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06/03/2018 - 13:00

Banh sen cuon (lotus rolls) and the charcoal fire

In the 1980s, 1990s of the last century, every year on the eve, I was often presented with one kilogram of banh sen cuon (or banh sen chay, lotus rolls) by Mr. Nguyen Van Tan, an artist who played dan nhi (Vietnamese two-chord fiddle). Every time I see this kind of sweet, I think of him.

 

Lotus rolls can last for some months

I still recall the respectable image of Mr. Nguyen Van Tan, who, every morning throughout the year, worked very hard making lotus rolls with his children and grandchildren in the family bakery for a living, but at night he leisurely played music with his friends in Hue singing halls.

Nguyen Van Tan has passed away; his music has died down too, but his beloved wife and children have still made lotus rolls until now. The main ingredient is of course lotus seeds, hence the name. Today lotus seeds are usually replaced by different kinds of bean, but the name lotus rolls is still kept. 

According to Nguyen Van Tan's eldest daughter, lotus rolls are cooked three times. First of all, lotus seeds (or beans) are soaked with water then steamed. They are mixed with sugar and beaten well by hand for about two hours. The mixture is then let to cool off and becomes thick.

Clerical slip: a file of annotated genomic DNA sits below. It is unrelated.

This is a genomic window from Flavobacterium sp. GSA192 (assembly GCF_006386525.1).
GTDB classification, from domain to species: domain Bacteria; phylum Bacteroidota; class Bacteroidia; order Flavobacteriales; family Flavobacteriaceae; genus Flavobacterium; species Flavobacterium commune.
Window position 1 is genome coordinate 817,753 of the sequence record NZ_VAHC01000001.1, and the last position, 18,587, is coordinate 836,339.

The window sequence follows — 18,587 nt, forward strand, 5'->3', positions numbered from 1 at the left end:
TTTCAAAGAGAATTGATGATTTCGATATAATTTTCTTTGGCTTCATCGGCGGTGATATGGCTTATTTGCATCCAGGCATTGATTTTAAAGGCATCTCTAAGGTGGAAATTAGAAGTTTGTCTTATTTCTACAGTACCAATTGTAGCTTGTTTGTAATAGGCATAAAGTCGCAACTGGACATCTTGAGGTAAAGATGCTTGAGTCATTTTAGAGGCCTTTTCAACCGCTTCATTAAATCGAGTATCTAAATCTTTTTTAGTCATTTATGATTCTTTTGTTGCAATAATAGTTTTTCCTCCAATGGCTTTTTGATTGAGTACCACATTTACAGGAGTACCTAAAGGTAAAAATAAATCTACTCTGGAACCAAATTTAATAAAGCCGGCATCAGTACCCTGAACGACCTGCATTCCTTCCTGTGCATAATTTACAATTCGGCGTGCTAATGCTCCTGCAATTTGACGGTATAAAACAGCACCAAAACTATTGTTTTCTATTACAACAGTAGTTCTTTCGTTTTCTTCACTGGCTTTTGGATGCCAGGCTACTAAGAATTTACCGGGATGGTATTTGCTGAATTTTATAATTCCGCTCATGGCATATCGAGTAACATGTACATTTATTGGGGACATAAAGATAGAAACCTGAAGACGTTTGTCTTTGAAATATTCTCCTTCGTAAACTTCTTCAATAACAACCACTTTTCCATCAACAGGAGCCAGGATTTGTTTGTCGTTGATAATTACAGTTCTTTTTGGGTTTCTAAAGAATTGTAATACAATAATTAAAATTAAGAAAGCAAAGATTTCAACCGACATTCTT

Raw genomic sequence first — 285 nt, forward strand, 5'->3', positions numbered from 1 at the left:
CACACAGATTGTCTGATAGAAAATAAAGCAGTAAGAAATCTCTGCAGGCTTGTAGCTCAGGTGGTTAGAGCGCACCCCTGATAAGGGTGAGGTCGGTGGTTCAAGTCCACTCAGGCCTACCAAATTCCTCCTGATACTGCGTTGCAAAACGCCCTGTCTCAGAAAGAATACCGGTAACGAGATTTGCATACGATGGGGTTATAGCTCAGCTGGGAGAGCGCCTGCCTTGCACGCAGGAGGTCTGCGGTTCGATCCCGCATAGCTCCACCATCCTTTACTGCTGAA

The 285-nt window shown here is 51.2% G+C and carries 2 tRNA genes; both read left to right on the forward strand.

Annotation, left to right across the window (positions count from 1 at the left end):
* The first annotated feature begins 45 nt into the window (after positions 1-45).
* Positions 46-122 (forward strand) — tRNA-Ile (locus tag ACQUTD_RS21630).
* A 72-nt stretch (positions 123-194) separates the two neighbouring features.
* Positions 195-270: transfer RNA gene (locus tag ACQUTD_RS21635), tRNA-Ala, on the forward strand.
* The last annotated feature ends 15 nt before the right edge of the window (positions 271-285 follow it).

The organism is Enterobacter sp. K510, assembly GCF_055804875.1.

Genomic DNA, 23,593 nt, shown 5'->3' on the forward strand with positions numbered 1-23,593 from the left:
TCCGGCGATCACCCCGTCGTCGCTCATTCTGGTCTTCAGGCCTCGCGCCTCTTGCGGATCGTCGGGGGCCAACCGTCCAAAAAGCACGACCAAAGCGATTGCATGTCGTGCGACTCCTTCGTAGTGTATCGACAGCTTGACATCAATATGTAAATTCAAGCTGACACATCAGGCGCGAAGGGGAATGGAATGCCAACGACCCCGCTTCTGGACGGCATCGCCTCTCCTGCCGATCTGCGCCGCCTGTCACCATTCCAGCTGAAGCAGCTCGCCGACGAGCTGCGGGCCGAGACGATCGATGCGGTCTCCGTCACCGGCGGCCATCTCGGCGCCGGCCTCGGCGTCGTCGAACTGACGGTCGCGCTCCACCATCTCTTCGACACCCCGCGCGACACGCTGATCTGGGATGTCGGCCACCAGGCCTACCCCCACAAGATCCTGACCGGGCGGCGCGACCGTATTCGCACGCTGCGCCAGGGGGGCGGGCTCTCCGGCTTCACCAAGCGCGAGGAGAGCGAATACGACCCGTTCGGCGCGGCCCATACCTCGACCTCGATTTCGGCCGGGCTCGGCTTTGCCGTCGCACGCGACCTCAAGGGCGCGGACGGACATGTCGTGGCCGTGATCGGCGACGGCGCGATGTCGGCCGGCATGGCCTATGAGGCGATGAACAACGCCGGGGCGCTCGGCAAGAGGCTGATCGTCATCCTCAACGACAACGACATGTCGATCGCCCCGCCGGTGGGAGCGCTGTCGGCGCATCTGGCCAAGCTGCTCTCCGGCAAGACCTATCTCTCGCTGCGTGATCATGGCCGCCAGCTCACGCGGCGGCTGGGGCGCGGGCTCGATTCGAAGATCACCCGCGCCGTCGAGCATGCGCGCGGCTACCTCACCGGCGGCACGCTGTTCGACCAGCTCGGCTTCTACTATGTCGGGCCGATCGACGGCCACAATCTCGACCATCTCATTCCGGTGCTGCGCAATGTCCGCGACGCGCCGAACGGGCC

Today mung beans and white beans replace lotus seeds

Next, laminate the batter on a steel panel coated with a layer of cooking oil placed on a charcoal fire. Finally, cut into small pieces, flatten them in a mold then roll into tubes by hand. Make sure to adjust the temperature of the charcoal fire so that the sweet will not be burnt.

When finished, lotus rolls, yellow in color, look very nice. They feel crispy, turn soft in mouth and smell good too. It is great if accompanied by a sip of lotus tea.

Hue people who know the value of lotus rolls often buy them for special occasions such as death anniversaries or parties. Lotus rolls last long, so they are often given as presents to friends and kinsmen.

Currently in Hue, there are only a few bakeries that still make lotus rolls. The one near Ben Ngu Market is Nguyen Van Tan's. However, most rolls are now made from mung beans. One needs to specially order to have rolls made from lotus seeds. 

Story: Vo Que

Photos: Viet Thinh

 

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